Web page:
From Beth on October 14th, 2009 in Kitchen Remodel
A spectacular kitchen encompasses all elements: a sensible layout, high-quality appliances, workable counter space, accessibility, functional cabinetry, effective lighting, and durable flooring for easy upkeep. When you add a backsplash, it pulls all those elements together and creates a sense of unity. Great chefs understand that every part of the kitchen needs to meet their needs in a highly efficient way, and that includes the backsplash. You want your kitchen to be beautiful but you also want it to be workable. Let’s look at the things you should consider when planning your kitchen backsplash.
What’s the Point?
The function of the backsplash is to protect the walls around the stove and sink area from water splashes, cooking splatters, grease, grime and stains. The backsplash also has the fashion means to enhance the overall look of the kitchen.
Among the most common materials used to build backsplashes are ceramic tile, stainless steel, natural stone, engineered stone and stamped metal. Though these are the most popular products, don’t let that limit you from other possibilities.
Of the materials listed above, there are two that really stand out in popularity – ceramic tile and stainless steel. When choosing your material, think about cleaning and staining.
- Ceramic tile is easy to clean and durable. Plus, there are eons of textures, accents and colors to choose from to turn your walls into a masterpiece focal point. The downside is that it’s prone to crack and the grout can stain – think about tomato-red spaghetti sauce boiling and erupting all over the stove and backsplash.
- Stainless steel is used in restaurants for a reason – it’s functional. Steel is popular in homes because it’s useful and sleek, easy to clean and maintain, and blends well with other stainless steal appliances, thereby giving the room an elegant appeal. Plus, it doesn’t crack, stain or corrode. You can find stainless steel in various finishes, such as matte or satin, and it’s available in diamond, checkerboard and diagonal patterns. The downside is scratches are hard to remove.
Color Design & Accents
The material and design you choose should complement other features of your kitchen, like the styles and shades of your cabinets, walls, flooring and countertops. Rather than spending money on samples only to find they look atrocious with your existing elements, take a sample of your floor, a small drawer from your cabinets and a swatch of paint from your walls to a home improvement or specialty store.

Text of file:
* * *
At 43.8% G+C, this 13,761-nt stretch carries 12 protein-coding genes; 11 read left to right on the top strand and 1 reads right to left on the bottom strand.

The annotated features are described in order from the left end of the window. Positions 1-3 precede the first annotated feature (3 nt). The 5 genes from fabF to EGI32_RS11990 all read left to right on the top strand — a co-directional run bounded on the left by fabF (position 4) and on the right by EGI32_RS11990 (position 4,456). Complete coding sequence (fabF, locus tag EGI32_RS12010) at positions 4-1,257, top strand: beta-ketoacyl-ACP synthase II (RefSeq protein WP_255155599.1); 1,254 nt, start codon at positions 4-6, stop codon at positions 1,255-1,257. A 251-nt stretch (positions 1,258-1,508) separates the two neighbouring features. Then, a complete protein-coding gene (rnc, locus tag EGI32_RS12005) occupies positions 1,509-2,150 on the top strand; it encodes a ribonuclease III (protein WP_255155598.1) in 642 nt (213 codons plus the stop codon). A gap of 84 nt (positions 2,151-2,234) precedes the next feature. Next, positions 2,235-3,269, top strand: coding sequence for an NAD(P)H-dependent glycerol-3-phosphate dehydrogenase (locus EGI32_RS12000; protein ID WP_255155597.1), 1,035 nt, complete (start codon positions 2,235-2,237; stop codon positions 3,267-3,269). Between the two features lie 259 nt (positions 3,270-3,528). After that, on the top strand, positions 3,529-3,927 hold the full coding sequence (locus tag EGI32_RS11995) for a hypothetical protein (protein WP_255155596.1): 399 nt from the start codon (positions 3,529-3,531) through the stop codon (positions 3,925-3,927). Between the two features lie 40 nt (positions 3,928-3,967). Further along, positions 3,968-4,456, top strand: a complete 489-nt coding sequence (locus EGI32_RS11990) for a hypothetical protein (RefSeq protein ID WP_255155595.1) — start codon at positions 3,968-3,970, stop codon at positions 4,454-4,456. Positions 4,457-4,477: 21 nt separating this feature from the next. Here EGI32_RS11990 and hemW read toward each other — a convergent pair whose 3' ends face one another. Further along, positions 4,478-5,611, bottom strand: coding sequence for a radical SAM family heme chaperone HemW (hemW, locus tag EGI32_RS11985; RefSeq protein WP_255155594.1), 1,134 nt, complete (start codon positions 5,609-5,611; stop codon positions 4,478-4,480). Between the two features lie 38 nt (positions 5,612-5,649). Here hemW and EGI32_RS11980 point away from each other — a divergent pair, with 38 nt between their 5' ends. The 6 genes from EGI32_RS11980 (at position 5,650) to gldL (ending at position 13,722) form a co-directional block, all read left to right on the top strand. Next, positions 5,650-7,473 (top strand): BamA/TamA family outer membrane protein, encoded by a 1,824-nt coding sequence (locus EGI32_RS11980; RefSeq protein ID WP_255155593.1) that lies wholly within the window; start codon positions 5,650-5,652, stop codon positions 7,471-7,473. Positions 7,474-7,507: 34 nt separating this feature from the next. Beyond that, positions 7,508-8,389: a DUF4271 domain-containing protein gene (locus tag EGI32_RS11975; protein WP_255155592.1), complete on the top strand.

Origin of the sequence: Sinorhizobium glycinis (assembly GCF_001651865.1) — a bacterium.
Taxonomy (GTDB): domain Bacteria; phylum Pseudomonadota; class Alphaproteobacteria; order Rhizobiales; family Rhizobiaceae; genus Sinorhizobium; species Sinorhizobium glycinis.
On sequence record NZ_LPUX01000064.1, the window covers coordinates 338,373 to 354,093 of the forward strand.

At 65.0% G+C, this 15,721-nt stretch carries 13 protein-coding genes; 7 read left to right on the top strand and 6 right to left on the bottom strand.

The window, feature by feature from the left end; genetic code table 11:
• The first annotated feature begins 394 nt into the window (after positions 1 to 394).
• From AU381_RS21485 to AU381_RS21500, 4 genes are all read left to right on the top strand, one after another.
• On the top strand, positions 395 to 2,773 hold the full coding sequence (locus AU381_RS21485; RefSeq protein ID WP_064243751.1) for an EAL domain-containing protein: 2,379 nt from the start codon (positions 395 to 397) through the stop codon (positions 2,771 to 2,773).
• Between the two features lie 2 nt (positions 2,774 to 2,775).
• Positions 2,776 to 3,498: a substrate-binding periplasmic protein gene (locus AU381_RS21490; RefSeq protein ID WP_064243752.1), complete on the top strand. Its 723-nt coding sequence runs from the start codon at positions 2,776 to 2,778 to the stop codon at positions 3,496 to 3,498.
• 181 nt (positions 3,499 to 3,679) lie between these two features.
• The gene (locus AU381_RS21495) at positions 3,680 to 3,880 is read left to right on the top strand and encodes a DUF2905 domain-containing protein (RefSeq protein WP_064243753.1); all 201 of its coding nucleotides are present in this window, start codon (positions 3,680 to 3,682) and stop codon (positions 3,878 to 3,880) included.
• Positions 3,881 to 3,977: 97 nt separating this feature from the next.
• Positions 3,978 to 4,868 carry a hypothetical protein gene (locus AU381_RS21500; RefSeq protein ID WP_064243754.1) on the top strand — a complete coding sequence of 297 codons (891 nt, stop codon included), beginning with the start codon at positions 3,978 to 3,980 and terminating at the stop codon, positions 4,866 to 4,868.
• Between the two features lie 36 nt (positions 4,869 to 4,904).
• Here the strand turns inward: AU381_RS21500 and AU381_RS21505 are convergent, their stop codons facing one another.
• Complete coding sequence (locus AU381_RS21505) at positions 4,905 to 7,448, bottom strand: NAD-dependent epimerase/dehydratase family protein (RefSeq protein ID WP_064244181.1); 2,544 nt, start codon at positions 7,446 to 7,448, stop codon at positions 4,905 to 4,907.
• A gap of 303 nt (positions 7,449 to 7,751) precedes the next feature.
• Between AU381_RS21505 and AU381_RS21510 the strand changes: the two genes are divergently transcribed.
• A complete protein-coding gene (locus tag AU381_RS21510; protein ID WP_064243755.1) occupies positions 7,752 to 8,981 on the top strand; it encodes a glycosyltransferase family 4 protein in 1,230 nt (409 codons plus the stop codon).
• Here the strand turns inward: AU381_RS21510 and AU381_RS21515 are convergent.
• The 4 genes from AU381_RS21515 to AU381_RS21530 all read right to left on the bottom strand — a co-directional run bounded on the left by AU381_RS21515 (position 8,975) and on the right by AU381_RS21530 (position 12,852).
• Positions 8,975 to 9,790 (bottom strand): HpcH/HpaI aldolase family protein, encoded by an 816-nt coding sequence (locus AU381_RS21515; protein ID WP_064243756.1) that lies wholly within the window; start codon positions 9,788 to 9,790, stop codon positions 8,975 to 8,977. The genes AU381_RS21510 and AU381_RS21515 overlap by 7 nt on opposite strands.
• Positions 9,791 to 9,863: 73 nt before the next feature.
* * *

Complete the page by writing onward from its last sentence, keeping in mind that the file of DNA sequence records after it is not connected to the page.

Play Around with Backsplash Designs
To help you visualize, use paper to create a mock-up design. Buy colored paper and cut out the shapes and dimensions of the tile you’re considering. Lightly tape them to the wall behind the stove and then shuffle the faux tiles around until you find the perfect design. Turn the tile 45 degrees to create a diagonal design to add visual interest.
Once you install the real kitchen backsplash, don’t forget to show it off by installing under-cabinet lighting – this will also serve as task lighting for cooking.
Use a rail system and shelves to hold bowls, utensils and a basket strainer. Attach hooks, spice racks or knife holders.
A Last Resort
If you need to live with your existing backsplash due to budgeting, you can hand-paint the tiles for a creative and unique look. Your existing tiles need to have a satin glaze and your paint should be glossy oil-based. I did this in my kitchen and it created a retro look that went well with my black-and-white-checked floor from the 30s.
Your backsplash is like the icing on the cake. Take your time planning, shop at specialty stores for reliable advice and a bigger and better selection, use the colored paper technique to help you visualize, and most of all – have fun with it.